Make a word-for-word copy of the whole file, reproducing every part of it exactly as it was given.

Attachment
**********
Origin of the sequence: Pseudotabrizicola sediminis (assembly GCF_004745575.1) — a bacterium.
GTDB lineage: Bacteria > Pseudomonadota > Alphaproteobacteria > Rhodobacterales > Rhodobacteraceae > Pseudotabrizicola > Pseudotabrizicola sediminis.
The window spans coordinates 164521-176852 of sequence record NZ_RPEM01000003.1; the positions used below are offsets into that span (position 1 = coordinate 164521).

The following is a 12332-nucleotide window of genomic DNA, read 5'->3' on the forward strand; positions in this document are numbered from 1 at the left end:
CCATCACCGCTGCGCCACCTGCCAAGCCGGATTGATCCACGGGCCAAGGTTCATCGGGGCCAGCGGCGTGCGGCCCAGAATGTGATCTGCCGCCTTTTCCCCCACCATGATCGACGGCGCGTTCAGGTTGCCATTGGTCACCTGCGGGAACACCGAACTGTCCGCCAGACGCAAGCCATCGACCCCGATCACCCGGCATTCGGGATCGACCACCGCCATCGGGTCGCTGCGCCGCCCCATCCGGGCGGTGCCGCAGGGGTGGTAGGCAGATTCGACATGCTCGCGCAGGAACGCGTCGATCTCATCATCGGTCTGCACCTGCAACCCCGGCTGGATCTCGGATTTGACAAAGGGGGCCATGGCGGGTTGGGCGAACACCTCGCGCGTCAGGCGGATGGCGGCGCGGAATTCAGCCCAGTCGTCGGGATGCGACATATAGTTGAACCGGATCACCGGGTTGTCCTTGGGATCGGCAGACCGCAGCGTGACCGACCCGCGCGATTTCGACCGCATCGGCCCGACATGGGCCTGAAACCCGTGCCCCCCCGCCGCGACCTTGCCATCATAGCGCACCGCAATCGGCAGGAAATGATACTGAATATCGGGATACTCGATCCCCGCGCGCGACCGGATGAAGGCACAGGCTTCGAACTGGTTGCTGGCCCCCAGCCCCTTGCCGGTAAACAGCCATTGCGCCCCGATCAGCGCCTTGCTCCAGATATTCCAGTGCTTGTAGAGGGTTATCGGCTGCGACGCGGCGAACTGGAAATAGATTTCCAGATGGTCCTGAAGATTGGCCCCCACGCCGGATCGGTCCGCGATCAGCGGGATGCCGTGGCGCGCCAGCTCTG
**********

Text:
Origin of the sequence: Pseudotabrizicola sediminis (assembly GCF_004745575.1) — a bacterium.
GTDB lineage: Bacteria > Pseudomonadota > Alphaproteobacteria > Rhodobacterales > Rhodobacteraceae > Pseudotabrizicola > Pseudotabrizicola sediminis.
The window spans coordinates 164521-176852 of sequence record NZ_RPEM01000003.1; the positions used below are offsets into that span (position 1 = coordinate 164521).

The following is a 12332-nucleotide window of genomic DNA, read 5'->3' on the forward strand; positions in this document are numbered from 1 at the left end:
CCATCACCGCTGCGCCACCTGCCAAGCCGGATTGATCCACGGGCCAAGGTTCATCGGGGCCAGCGGCGTGCGGCCCAGAATGTGATCTGCCGCCTTTTCCCCCACCATGATCGACGGCGCGTTCAGGTTGCCATTGGTCACCTGCGGGAACACCGAACTGTCCGCCAGACGCAAGCCATCGACCCCGATCACCCGGCATTCGGGATCGACCACCGCCATCGGGTCGCTGCGCCGCCCCATCCGGGCGGTGCCGCAGGGGTGGTAGGCAGATTCGACATGCTCGCGCAGGAACGCGTCGATCTCATCATCGGTCTGCACCTGCAACCCCGGCTGGATCTCGGATTTGACAAAGGGGGCCATGGCGGGTTGGGCGAACACCTCGCGCGTCAGGCGGATGGCGGCGCGGAATTCAGCCCAGTCGTCGGGATGCGACATATAGTTGAACCGGATCACCGGGTTGTCCTTGGGATCGGCAGACCGCAGCGTGACCGACCCGCGCGATTTCGACCGCATCGGCCCGACATGGGCCTGAAACCCGTGCCCCCCCGCCGCGACCTTGCCATCATAGCGCACCGCAATCGGCAGGAAATGATACTGAATATCGGGATACTCGATCCCCGCGCGCGACCGGATGAAGGCACAGGCTTCGAACTGGTTGCTGGCCCCCAGCCCCTTGCCGGTAAACAGCCATTGCGCCCCGATCAGCGCCTTGCTCCAGATATTCCAGTGCTTGTAGAGGGTTATCGGCTGCGACGCGGCGAACTGGAAATAGATTTCCAGATGGTCCTGAAGATTGGCCCCCACGCCGGATCGGTCCGCGATCAGCGGGATGCCGTGGCGCGCCAGCTCTG